How would you rate your current customer self service?

Humans are incredibly adaptable, and as each new generation has grown up into the tech landscape of their time, we have seen changes in how they use that technology. Millennials and Zoomers have been particularly adept at getting the information they want from digital means, even dismissing IRL teachers and mentors in favor of YouTube influencers.

How does this translate into ecommerce and service? While younger consumers have access to unprecedented amounts of information, their desire to figure things out on their own can have limits. What are the right questions that will get them the answers they seek? What do they do with all that data after they ask?

This dilemma is at the heart and soul of why intelligent customer self support matters more than ever. We know that today’s young consumer considers themselves quite the researcher. Businesses that empower them to find their own solutions to their problems will get the keys to brand loyalty.

What is Customer Self Service?

Customer self service is the proactive resolution of issues and education of customers on the product or service they’ve chosen. It enables customers to independently troubleshoot and find answers or remedies on their own, with minimal live assistance from the retailer’s customer agent team. Today’s customer self service software is increasingly responsive, personalized, and digital. It focuses on and emphasizes customer success and satisfaction.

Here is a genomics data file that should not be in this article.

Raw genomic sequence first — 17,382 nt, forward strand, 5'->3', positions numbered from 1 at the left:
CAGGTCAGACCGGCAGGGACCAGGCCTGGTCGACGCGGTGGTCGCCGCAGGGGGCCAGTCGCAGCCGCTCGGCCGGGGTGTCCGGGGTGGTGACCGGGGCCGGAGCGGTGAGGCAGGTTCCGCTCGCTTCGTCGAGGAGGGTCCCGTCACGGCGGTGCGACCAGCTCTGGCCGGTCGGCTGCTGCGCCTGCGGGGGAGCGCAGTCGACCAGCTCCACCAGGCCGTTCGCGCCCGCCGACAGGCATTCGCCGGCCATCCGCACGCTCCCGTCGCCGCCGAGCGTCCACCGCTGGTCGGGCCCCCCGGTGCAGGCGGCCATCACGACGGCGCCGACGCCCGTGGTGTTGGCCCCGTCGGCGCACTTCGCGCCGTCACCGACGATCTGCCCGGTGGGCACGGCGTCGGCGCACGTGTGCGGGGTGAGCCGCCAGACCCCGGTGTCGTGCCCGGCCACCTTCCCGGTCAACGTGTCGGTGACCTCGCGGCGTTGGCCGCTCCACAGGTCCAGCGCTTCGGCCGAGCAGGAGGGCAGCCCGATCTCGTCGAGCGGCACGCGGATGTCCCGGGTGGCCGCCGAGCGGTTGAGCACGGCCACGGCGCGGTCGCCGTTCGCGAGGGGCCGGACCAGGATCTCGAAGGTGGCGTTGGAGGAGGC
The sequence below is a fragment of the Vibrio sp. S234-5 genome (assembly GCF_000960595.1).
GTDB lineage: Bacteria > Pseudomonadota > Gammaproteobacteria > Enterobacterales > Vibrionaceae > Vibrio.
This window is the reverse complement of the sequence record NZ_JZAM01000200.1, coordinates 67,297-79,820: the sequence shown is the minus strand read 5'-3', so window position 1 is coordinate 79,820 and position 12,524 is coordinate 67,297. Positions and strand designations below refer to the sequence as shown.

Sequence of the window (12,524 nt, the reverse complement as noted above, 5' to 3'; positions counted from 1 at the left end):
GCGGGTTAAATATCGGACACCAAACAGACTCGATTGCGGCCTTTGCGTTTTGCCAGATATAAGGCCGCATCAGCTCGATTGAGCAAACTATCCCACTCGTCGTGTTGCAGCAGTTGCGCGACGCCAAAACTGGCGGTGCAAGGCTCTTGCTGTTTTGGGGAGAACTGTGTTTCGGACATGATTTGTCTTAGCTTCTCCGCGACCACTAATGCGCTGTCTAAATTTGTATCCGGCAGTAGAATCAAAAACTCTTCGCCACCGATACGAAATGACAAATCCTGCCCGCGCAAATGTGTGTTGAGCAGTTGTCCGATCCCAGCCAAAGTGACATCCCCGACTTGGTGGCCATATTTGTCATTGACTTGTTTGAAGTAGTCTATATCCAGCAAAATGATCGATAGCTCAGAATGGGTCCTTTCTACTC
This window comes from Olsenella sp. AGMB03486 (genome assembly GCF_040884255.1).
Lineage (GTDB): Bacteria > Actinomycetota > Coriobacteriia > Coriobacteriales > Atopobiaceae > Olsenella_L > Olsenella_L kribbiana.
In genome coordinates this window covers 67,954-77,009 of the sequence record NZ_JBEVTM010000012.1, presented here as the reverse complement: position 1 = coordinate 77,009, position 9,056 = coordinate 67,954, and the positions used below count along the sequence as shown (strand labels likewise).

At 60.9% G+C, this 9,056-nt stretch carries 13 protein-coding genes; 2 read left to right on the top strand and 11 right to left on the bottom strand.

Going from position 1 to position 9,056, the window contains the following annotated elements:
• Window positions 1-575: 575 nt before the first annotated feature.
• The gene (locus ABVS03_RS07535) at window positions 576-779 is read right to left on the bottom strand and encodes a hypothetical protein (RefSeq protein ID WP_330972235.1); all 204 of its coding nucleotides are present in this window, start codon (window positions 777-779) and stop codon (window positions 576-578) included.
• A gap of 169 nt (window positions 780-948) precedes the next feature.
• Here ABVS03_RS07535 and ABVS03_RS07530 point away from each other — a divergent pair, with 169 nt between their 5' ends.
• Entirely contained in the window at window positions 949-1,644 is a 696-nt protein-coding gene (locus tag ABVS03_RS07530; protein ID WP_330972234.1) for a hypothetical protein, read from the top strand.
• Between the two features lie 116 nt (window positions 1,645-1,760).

When executed well, it does play a role in case deflection, but the two shouldn’t be confused. Self service and case deflection have two very different aims.

You’ve seen the memes about how younger generations hate phone calls, but when given the option of a simple AI-based chat option or waiting on hold for 15 minutes with a live rep, most generations would choose the former. DIY digital customer service benefits all customers and shouldn’t be limited to brands geared toward younger demographics.

Benefits of Customer Self Service

Setting up your site to truly foster self service is a commitment. So, how can you justify making the move?

It’s What Customers Want

For one, offering self service meets customer expectations. An incredible 73% of shoppers look upon self service favorably and expect to use digital tools to do everything from resolving shipping issues to helping them find the right product for their needs. For them, limited human interaction is a good thing, and they may gravitate to shopping experiences that let them go from research to returns with fewer live customer service team touchpoints.

It Improves Internal Processes